Before initiation of an experiment, cells should be handled as per typical laboratory protocols tailored to the cell type of interest. To initiate this protocol, a starter culture is required for microbes and 106–107 cells in culture for mammalian cells.
Wash the Ultrapure agarose three times with HPLC-grade water to remove trace impurities. For 30 g agarose, use 1 liter of water for each wash. For each wash, stir the agarose–water mixture for 10 min and allow to settle for ~1 h. Aspirate the water with care to avoid loss of agarose. The resulting washed agarose can be used to make minimal media plates with 1.5% agarose.
Combine sterile salts, U-13C glucose, water and agarose according to your media recipe. (The exact composition of the complete minimal media we use is as follows: KH2PO4 4.7 g liter−1, K2HPO4 13.5 g liter−1, K2SO4 1 g liter−1, MgSO4 · 7 H2O 0.1 g liter−1, NH4Cl 10 mM, glucose 0.4%; make the media with U-13C-glucose and separately with unlabeled glucose.)
Combine minimal liquid medium (with U-13C-labeled glucose when appropriate) with 1.5% agarose. Autoclave and pour into the sterile Petri dishes to make plates. Use 15–25 ml of agarose-medium mixture per 10-cm plate.
Add U-13C-labeled glucose and glutamine (and, separately, unlabeled glucose and glutamine) to the DMEM media without glucose and glutamine, to obtain complete labeled and unlabeled DMEM media. Final glucose and glutamine concentrations should be 4.5 g liter−1 and 584 mg liter−1, respectively.
Different groups of metabolites are extracted with different efficiency depending upon the extraction solution mixture1. Choice of extraction solution should be made according to which metabolites are of the greatest interest. Among the solution systems that we have tested for extracting filter cultures, 40:40:20 acetonitrile/methanol/water solvent system works the best for extracting filter cultures in general; addition of formic acid to a final concentration of 0.1 M provides additional protection of nucleotide triphosphates against degradation1. Methanol (100% methanol on dry ice for the first round, 80:20 methanol/water at 4 °C for the two subsequent rounds) extracts amino acids efficiently while extracting fewer other components than acetonitrile/methanol/water; it is accordingly preferred for studies focused solely on amino acids. For extracting human fibroblasts, we have obtained adequate results with 80:20 methanol/water for all three extractions. Pending more definitive studies, we recommend this solvent mixture for them.
Standards of each metabolite for which quantification is desired should be made to a high concentration (typically 0.1–1.0 mg ml−1) in the solvent to be used for extraction. If you are using an acidic extraction solution, omit the use of the acid while making up the standard solutions. Stock solutions should be stored at −80 °C after preparation.
Solvent A: 20 mM ammonium acetate + 20 mM ammonium hydroxide in 95:5 water/acetonitrile, pH 9.45; Solvent B: acetonitrile. Note that this is our mobile phase of choice when working with aminopropyl column in hydrophilic interaction chromatography mode17; there are many other chromatography choices available28-30. Many of these have important advantages relative to the aminopropyl approach for certain classes of compounds.
The components are listed below (for filter cultures), as shown in Figure 4:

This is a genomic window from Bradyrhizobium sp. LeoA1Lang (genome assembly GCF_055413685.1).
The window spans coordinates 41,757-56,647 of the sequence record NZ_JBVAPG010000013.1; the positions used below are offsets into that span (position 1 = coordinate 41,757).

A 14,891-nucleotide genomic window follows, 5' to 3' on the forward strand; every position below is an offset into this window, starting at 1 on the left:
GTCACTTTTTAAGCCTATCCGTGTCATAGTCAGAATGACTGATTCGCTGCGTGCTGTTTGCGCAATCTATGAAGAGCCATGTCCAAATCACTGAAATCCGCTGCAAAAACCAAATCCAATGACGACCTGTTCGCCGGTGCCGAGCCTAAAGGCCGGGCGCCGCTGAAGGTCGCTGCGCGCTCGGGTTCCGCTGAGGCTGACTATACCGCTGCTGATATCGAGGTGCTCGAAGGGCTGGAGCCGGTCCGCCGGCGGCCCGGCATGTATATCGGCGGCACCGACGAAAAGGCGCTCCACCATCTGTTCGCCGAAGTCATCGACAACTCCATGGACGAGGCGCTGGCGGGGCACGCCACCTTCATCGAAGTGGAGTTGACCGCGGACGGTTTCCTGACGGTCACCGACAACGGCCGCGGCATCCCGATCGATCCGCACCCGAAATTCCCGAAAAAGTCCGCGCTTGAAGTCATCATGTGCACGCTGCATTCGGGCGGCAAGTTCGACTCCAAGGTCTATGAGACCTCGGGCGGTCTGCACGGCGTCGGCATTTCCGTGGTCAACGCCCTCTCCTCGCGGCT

Hydrophilic interaction chromatography is performed on a 2-mm inner diameter column packed with 5-μm aminopropyl resin to 250 mm in length, using an LC-10A HPLC system (Shimadzu). The column is maintained at 15 °C with a solvent flow rate of 0.15 ml min−1, and the gradients are as follows: t = 0, 85% B; t = 15 min, 0% B; t = 28 min, 0% B; t = 30 min, 85% B; t = 40 min, 85% B. Other chromatographic approaches and/or HPLC systems can be used depending on their availability and the metabolites of interest.
A Finnigan TSQ Quantum Ultra triple quadrupole mass spectrometer (Thermo Electron Corporation) is run in MRM mode and coupled to the HPLC via ESI. ESI spray voltage is 3,200 V in positive ionization mode and 3,000 V in negative ionization mode. Nitrogen is used as sheath gas at 30 psi and as the auxiliary gas at 10 psi, and argon as the collision gas at 1.5 mTorr, with a capillary temperature of 325 °C. The mass spectrometer and LC system with autosampler are shown in Figure 5.
Reactions should be optimized for metabolites of interest using standards before the quantification experiment. A list of reactions used in our experiments has been published previously17. Optimization of the product ion and collision energy for a given unlabeled metabolite is achieved by infusing purified compound standard into a triple quadrupole mass spectrometer. Collision energy should be identical for labeled and unlabeled forms. For 13C labeling, the parent ion mass should be increased by the number of carbon atoms in the metabolite, and the product ion mass by the number of carbon atoms in the product ion (product ion structures can be obtained from the literature for common metabolites, or otherwise estimated on the basis of common routes of fragmentation and confirmed experimentally by MS/MS of the labeled forms). For partially labeled forms, more than one product ion mass may be possible for each parent ion mass. The different product ion masses arise from labeling at different positions within the parent. As an example, consider the possibilities for a 4 carbon compound that gives a 3 carbon product ion (e.g., aspartate): with 0 × 13C in the parent, there cannot be 13C in the product ion; with 1 × 13C in the parent, there can be 0 or 1 × 13C in the product ion; with 2 × 13C in the parent, there can be 1 or 2 × 13C in the product ion; with 3 × 13C in the parent, there can be 2 or 3 × 13C in the product ion; with 4 × 13C, there must be 3 × 13C in the product ion.